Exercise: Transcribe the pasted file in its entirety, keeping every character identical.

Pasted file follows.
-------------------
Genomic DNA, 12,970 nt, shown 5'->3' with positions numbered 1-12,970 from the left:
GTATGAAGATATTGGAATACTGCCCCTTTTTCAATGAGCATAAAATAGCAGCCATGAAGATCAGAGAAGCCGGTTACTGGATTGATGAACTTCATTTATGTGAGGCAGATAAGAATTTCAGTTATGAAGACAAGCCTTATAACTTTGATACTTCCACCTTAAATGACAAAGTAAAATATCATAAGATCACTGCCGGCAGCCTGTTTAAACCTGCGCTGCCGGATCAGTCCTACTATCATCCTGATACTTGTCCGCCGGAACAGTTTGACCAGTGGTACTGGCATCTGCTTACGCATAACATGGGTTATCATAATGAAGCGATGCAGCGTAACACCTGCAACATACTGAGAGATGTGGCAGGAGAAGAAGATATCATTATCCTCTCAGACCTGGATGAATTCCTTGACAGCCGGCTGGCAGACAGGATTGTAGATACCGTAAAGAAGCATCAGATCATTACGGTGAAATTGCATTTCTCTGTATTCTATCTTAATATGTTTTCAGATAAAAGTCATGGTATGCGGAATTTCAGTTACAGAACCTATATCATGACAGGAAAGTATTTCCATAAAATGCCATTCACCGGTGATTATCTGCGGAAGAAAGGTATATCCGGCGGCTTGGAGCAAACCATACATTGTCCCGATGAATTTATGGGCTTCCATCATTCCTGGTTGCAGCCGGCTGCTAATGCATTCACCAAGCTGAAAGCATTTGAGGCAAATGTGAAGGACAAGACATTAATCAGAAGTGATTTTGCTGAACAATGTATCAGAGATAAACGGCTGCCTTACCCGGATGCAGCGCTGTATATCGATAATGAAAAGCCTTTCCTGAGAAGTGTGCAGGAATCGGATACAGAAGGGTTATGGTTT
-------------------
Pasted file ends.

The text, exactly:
Genomic DNA, 12,970 nt, shown 5'->3' with positions numbered 1-12,970 from the left:
GTATGAAGATATTGGAATACTGCCCCTTTTTCAATGAGCATAAAATAGCAGCCATGAAGATCAGAGAAGCCGGTTACTGGATTGATGAACTTCATTTATGTGAGGCAGATAAGAATTTCAGTTATGAAGACAAGCCTTATAACTTTGATACTTCCACCTTAAATGACAAAGTAAAATATCATAAGATCACTGCCGGCAGCCTGTTTAAACCTGCGCTGCCGGATCAGTCCTACTATCATCCTGATACTTGTCCGCCGGAACAGTTTGACCAGTGGTACTGGCATCTGCTTACGCATAACATGGGTTATCATAATGAAGCGATGCAGCGTAACACCTGCAACATACTGAGAGATGTGGCAGGAGAAGAAGATATCATTATCCTCTCAGACCTGGATGAATTCCTTGACAGCCGGCTGGCAGACAGGATTGTAGATACCGTAAAGAAGCATCAGATCATTACGGTGAAATTGCATTTCTCTGTATTCTATCTTAATATGTTTTCAGATAAAAGTCATGGTATGCGGAATTTCAGTTACAGAACCTATATCATGACAGGAAAGTATTTCCATAAAATGCCATTCACCGGTGATTATCTGCGGAAGAAAGGTATATCCGGCGGCTTGGAGCAAACCATACATTGTCCCGATGAATTTATGGGCTTCCATCATTCCTGGTTGCAGCCGGCTGCTAATGCATTCACCAAGCTGAAAGCATTTGAGGCAAATGTGAAGGACAAGACATTAATCAGAAGTGATTTTGCTGAACAATGTATCAGAGATAAACGGCTGCCTTACCCGGATGCAGCGCTGTATATCGATAATGAAAAGCCTTTCCTGAGAAGTGTGCAGGAATCGGATACAGAAGGGTTATGGTTT